The Receiver is your Audience

You are the quarterback.  The football is your blog.  Now, the question is, how far should the quarterback throw to reach the receiver?

Well, it changes every time.  You can’t say that the quarterback should throw a 73 yard pass all the time.  Assuming that the receiver is anywhere else other than 73 yards away, the throw is not going to connect.

So your blog length needs to be tailored to meet the needs of your audience.  You need to figure out where they are.  Are you trying to target early, middle, or late stage buyers?  Your early buyers are still at the top of the sales funnel: you’ll likely do better by throwing them a soft pass and not overwhelming them with your cannon arm of information.  Late stage buyers?  Get into the nitty gritty and show ’em your stuff.

Not to say that you can’t occasionally lob a 2,000 word blog at your early stagers.  You just need to know what sort of information you’re trying to feed them and be careful that the length of the blog hits ’em the right way.

So the question really should not be, “How long do I make a blog post?” but rather, “Where the heck are my buyers at and how do I best reach them?”

And of course, the answer is different for every company.  This is why passing off your blogging and content marketing to a competent writer is so important; and why dedicating 10 minutes to your content marketing a day isn’t going to be enough.  You don’t just need to understand the game.  You need to understand where your customers are.  You need to know how to throw.  And just as you’d never tell a quarterback to throw 50 yards all the time, you wouldn’t tell your blogger to always write 500 words.  The customer is a moving target.  When you blog for business, you need to move with them.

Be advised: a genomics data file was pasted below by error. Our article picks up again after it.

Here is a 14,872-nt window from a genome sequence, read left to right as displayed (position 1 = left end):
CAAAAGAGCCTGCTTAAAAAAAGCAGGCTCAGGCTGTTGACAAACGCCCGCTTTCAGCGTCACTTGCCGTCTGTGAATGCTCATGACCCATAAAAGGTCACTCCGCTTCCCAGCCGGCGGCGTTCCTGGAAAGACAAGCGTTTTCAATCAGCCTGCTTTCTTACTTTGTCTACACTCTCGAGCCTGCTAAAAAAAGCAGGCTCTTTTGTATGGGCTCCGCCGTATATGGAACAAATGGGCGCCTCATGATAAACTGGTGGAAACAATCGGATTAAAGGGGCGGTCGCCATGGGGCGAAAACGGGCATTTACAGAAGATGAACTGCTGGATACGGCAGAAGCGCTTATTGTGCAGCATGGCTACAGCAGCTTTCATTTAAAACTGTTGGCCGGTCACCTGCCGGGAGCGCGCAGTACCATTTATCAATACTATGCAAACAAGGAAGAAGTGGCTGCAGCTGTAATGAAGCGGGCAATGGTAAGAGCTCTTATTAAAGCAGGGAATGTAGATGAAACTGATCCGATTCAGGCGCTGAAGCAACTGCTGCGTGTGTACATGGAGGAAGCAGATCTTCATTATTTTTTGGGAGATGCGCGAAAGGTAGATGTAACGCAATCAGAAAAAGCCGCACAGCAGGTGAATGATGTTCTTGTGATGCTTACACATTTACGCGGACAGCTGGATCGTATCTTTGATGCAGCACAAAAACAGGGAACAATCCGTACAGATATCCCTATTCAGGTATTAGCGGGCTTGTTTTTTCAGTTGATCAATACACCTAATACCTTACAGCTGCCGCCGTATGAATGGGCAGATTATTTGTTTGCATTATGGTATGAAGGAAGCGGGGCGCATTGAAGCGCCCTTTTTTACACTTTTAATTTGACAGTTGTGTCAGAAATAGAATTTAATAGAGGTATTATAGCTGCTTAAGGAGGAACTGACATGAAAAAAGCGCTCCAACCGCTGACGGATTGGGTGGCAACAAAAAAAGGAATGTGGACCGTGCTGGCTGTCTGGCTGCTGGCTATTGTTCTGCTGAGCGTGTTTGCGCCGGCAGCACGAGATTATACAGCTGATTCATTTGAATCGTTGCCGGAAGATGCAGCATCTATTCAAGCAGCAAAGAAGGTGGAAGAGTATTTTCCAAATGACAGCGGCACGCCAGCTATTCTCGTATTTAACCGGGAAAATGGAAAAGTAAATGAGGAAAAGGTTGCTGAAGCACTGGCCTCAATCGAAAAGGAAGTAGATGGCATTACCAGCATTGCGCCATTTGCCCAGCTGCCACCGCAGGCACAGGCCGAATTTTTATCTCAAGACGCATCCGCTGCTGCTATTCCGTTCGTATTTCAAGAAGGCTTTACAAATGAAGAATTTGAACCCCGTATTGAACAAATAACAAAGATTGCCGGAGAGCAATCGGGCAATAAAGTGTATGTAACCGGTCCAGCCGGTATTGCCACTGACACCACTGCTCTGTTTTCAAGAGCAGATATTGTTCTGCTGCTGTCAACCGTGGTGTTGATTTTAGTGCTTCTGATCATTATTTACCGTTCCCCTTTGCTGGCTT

All right, break.

Do you understand where your customers are and how best to target them? Share your tips with us here!

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Laura

Laura Hancock is a co-owner of ContentEqualsMoney.com. She has also been a long time writer for us. She writes with a passion for accuracy and flow. While her administrative duties have grown, she is a still a big piece of our content writing services team! Currently pursuing a certification in Technical Writing at the University of Washington. She lives in Seattle. +Laura Hancock

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Comments

  1. I’m loving this analogy! (I am a pretty rabid football fan, and a Joe Montana fan at that, so you had me at “football”, but still…)

    I think the idea of “long enough to cover, short enough to be interesting” works for me. If you are starting to write a book, then, write a book (an eBook could be just 3,000 or 4,000 words).

    Great post.

    • Thanks, Brad! I really like coming up with fun analogies for blogs – and obviously this day I was feeling a bit sporty. And I agree that things should be as long as they “naturally” feel – there are some topics that can easily be covered in 300 words, and others that can be extended to thousands of words.

      Repurposing content is also great – I mean, the same content can be covered in any number of word counts. That’s the beauty of content marketing – it’s incredibly versatile! Just like excellent quarterbacks. 🙂